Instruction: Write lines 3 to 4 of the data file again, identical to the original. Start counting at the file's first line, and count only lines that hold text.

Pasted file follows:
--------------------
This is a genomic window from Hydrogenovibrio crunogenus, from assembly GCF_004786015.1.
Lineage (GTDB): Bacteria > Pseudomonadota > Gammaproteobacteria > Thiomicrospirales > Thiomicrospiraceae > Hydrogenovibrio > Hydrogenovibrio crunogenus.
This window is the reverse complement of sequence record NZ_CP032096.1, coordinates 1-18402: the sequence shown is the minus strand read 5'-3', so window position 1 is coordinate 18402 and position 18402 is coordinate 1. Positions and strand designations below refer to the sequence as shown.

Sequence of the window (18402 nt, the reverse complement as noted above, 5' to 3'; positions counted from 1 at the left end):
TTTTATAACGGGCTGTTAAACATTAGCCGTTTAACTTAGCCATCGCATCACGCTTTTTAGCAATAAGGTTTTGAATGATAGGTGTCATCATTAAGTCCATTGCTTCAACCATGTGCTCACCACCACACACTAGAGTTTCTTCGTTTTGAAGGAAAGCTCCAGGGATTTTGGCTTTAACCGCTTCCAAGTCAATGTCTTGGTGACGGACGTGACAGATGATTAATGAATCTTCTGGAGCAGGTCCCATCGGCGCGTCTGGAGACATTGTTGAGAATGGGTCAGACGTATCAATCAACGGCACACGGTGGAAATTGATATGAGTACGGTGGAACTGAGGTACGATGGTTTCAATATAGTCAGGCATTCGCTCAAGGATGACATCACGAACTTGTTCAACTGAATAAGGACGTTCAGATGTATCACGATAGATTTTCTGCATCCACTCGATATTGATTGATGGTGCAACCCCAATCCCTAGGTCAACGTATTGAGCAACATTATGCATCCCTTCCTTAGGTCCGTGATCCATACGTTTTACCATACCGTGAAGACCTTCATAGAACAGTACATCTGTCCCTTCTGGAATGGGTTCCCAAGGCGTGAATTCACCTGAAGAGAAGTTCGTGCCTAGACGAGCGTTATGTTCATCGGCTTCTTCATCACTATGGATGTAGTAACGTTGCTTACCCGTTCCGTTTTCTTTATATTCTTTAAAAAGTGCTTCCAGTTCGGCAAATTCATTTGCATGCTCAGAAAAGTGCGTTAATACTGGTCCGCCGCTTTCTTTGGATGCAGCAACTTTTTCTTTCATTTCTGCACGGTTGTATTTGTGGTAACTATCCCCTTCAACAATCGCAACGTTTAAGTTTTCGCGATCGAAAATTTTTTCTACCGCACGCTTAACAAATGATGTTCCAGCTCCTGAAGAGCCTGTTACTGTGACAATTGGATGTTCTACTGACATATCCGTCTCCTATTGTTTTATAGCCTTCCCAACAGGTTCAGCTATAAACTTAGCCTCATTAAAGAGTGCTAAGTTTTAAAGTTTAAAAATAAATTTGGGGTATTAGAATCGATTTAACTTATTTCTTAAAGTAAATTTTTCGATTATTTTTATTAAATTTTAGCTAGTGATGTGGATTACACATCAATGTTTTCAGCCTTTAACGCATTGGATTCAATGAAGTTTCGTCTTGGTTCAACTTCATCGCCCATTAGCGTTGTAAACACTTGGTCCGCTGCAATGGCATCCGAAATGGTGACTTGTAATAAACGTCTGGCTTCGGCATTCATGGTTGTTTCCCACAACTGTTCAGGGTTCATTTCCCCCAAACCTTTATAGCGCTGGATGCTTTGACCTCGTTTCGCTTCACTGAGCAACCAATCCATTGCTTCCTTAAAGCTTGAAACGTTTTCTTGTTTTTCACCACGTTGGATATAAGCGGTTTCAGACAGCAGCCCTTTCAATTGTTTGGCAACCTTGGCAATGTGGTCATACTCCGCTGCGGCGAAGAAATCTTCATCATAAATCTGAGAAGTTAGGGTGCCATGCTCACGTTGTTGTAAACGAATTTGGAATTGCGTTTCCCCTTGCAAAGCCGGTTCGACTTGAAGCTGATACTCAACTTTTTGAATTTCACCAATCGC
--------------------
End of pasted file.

This window is the reverse complement of sequence record NZ_CP032096.1, coordinates 1-18402: the sequence shown is the minus strand read 5'-3', so window position 1 is coordinate 18402 and position 18402 is coordinate 1. Positions and strand designations below refer to the sequence as shown.

Sequence of the window (18402 nt, the reverse complement as noted above, 5' to 3'; positions counted from 1 at the left end):